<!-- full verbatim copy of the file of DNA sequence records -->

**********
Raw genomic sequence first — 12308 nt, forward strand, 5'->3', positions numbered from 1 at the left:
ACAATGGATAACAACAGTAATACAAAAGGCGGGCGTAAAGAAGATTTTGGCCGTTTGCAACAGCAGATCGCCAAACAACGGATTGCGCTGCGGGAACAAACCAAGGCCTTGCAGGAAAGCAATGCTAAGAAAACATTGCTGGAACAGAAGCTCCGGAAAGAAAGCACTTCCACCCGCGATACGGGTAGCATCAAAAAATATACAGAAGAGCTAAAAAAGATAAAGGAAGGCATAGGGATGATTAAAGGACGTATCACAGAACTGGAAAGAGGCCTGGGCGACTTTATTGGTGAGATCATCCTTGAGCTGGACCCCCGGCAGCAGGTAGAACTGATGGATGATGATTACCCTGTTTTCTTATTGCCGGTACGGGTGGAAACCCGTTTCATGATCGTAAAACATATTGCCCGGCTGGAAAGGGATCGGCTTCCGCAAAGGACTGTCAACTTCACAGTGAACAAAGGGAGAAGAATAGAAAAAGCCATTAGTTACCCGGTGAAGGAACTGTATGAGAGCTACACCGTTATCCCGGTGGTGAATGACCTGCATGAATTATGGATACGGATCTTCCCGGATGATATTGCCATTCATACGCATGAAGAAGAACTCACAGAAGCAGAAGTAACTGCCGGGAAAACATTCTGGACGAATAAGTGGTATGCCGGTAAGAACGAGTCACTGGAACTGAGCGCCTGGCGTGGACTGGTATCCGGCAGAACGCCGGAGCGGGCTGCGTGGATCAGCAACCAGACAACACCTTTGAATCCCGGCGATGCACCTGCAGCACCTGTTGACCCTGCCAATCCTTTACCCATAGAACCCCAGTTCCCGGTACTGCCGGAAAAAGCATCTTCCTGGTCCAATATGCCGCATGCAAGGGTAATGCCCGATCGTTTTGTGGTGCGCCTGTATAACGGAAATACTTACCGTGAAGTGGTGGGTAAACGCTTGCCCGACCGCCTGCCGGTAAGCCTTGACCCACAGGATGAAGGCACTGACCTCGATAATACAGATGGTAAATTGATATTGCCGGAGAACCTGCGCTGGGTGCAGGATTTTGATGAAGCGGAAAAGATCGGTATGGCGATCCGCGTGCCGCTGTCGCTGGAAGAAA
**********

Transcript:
Raw genomic sequence first — 12308 nt, forward strand, 5'->3', positions numbered from 1 at the left:
ACAATGGATAACAACAGTAATACAAAAGGCGGGCGTAAAGAAGATTTTGGCCGTTTGCAACAGCAGATCGCCAAACAACGGATTGCGCTGCGGGAACAAACCAAGGCCTTGCAGGAAAGCAATGCTAAGAAAACATTGCTGGAACAGAAGCTCCGGAAAGAAAGCACTTCCACCCGCGATACGGGTAGCATCAAAAAATATACAGAAGAGCTAAAAAAGATAAAGGAAGGCATAGGGATGATTAAAGGACGTATCACAGAACTGGAAAGAGGCCTGGGCGACTTTATTGGTGAGATCATCCTTGAGCTGGACCCCCGGCAGCAGGTAGAACTGATGGATGATGATTACCCTGTTTTCTTATTGCCGGTACGGGTGGAAACCCGTTTCATGATCGTAAAACATATTGCCCGGCTGGAAAGGGATCGGCTTCCGCAAAGGACTGTCAACTTCACAGTGAACAAAGGGAGAAGAATAGAAAAAGCCATTAGTTACCCGGTGAAGGAACTGTATGAGAGCTACACCGTTATCCCGGTGGTGAATGACCTGCATGAATTATGGATACGGATCTTCCCGGATGATATTGCCATTCATACGCATGAAGAAGAACTCACAGAAGCAGAAGTAACTGCCGGGAAAACATTCTGGACGAATAAGTGGTATGCCGGTAAGAACGAGTCACTGGAACTGAGCGCCTGGCGTGGACTGGTATCCGGCAGAACGCCGGAGCGGGCTGCGTGGATCAGCAACCAGACAACACCTTTGAATCCCGGCGATGCACCTGCAGCACCTGTTGACCCTGCCAATCCTTTACCCATAGAACCCCAGTTCCCGGTACTGCCGGAAAAAGCATCTTCCTGGTCCAATATGCCGCATGCAAGGGTAATGCCCGATCGTTTTGTGGTGCGCCTGTATAACGGAAATACTTACCGTGAAGTGGTGGGTAAACGCTTGCCCGACCGCCTGCCGGTAAGCCTTGACCCACAGGATGAAGGCACTGACCTCGATAATACAGATGGTAAATTGATATTGCCGGAGAACCTGCGCTGGGTGCAGGATTTTGATGAAGCGGAAAAGATCGGTATGGCGATCCGCGTGCCGCTGTCGCTGGAAGAAA